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Inslee's New Way to Greenlight
Energy Projects Moving in House

by Don Jenkins
Capital Press, February 23, 2023

Transmission towers carry electricity through southwest Washington. The state expects to import large amounts of electricity from Montana and Wyoming in the future. OLYMPIA -- The House Appropriations Committee is scheduled to vote Thursday on creating a bureaucracy to fast-track solar installations, battery-storage stations and other green-energy projects.

House Bill 1216, proposed by Gov. Jay Inslee, has backing from labor and business groups, and has picked up some Republican support.

The bill promises to create jobs and set a precedent for businesses to get swifter government approval for large projects.

If passed, the Department of Ecology would help obtain permits for power generators, alternative fuel refineries and green-energy-related manufacturers.

Ecology would organize meetings and set deadlines for counties and other state agencies to finish environmental reviews and issue permits.

Currently, companies go it alone by applying to counties or the state Energy Facility Site Evaluation Council. Inslee has said the state's approach to approving green-energy projects is outdated.

Ecology estimates it would assist 15 projects a year, a far bigger workload than seen at EFSEC.

State agencies project hiring 41 employees and spending $19.5 million the first two years. Most, 26, would work for Ecology, though 10 other agencies would add positions to speed up projects.

Inslee policy adviser Becky Kelley told the House Appropriations Committee on Tuesday that the bill will help the state halve carbon emissions by 2030 and eliminate them by 2050.

"We've got to site and build a lot of new projects," she said.

No one testified against the bill at Tuesday's hearing.

A state law to phase out electricity generated by coal and natural gas has attracted energy developers to propose solar installations on thousands of acres of farmland in Eastern Washington.

Several counties have tried to slow the rush by passing moratoriums on solar installations. EFSEC can overrule local land-use laws.

Inslee's bill would still require companies to obtain county permits. "That's the best thing about the bill," Washington State Association of Counties policy director Paul Jewell said.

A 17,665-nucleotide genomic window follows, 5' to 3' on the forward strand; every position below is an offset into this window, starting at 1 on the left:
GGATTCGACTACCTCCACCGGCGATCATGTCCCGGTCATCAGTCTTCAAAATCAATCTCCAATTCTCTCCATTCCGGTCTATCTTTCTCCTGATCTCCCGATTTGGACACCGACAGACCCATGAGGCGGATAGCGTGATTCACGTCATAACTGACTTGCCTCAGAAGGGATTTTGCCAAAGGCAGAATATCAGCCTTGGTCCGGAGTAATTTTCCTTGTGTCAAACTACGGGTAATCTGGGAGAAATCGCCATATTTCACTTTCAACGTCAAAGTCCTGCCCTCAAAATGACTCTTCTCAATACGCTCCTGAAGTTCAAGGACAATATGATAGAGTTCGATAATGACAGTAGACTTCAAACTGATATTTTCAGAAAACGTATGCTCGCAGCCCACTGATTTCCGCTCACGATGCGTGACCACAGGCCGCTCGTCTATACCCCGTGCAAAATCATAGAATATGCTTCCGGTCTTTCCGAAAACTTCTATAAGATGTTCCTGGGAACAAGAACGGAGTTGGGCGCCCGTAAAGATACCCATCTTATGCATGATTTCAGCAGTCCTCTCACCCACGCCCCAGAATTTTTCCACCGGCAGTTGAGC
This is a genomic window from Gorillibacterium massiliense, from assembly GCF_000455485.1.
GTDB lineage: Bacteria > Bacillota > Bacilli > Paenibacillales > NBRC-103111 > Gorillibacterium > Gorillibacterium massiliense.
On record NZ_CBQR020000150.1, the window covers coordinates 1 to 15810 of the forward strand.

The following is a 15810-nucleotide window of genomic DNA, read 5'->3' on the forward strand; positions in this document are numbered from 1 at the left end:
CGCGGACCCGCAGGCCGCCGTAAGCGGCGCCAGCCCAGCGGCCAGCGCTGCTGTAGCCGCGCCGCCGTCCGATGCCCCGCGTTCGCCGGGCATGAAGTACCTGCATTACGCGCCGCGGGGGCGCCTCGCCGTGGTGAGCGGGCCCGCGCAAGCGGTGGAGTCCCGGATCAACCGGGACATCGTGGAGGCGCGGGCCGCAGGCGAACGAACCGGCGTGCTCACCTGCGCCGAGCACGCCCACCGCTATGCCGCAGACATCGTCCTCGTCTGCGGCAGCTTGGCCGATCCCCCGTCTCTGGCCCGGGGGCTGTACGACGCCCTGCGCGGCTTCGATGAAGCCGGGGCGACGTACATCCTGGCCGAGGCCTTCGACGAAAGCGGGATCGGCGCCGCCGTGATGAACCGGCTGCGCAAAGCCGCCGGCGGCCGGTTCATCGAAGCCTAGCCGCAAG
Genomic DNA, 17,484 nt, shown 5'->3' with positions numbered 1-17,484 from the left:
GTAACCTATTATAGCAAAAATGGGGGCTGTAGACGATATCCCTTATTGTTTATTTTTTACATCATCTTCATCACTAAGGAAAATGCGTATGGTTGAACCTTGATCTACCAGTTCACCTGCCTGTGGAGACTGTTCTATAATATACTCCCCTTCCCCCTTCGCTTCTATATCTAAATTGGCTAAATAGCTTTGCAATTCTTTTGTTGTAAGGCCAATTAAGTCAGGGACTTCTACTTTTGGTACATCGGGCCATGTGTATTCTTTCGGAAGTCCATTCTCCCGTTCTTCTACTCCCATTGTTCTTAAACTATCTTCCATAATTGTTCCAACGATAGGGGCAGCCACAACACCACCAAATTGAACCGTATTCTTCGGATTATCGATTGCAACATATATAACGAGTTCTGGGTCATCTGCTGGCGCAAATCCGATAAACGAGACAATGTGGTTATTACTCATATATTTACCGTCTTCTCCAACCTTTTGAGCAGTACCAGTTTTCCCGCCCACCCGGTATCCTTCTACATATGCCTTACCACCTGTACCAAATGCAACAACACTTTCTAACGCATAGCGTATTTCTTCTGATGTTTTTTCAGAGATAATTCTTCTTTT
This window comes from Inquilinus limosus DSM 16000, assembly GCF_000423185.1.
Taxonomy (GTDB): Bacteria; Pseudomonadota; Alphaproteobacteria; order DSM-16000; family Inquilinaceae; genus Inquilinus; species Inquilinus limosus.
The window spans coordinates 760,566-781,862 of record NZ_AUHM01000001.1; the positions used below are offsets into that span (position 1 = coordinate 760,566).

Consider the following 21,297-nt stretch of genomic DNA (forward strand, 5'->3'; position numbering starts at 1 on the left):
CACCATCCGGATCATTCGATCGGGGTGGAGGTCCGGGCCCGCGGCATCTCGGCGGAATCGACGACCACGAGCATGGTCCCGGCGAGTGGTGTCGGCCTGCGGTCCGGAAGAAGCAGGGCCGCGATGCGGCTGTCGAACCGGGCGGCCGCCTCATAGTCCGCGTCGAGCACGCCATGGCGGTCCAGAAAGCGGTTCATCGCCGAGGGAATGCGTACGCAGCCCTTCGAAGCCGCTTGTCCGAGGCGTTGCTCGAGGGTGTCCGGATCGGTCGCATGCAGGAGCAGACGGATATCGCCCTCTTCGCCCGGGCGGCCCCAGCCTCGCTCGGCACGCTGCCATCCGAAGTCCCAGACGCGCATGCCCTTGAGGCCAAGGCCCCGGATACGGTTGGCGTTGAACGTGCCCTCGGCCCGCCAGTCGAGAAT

The counties association has not endorsed the bill. Jewell said he wants the bill to require companies to provide community benefits, such as by contributing to schools, parks or some other public project. "You could be creative," he said.

The Democratic-controlled House Environment and Energy Committee endorsed the bill earlier this month.

Three of the committee's six Republicans voted "yes" after Democrats agreed to study how renewable-energy projects are impacting Eastern Washington's landscape and economies.

"We are taking the concerns of rural communities and ag and forestry very seriously as we build our clean-energy economy," committee Chairwoman Beth Dogolio, D-Olympia.

Inslee's proposal also is moving through the Senate. The bill passed the Democratic-controlled Senate Environment and Energy Committee. All three committee Republicans voted "no."

The bill also would create a council made up of state agencies to look at further fast-tracking renewable-energy projects.

Under current law, there are 41 permits Ecology could issue for a green-energy project. Ecology would look into developing one permit to cover all state and local permits.

Don Jenkins
Inslee's New Way to Greenlight Energy Projects Moving in House
Capital Press, February 23, 2023

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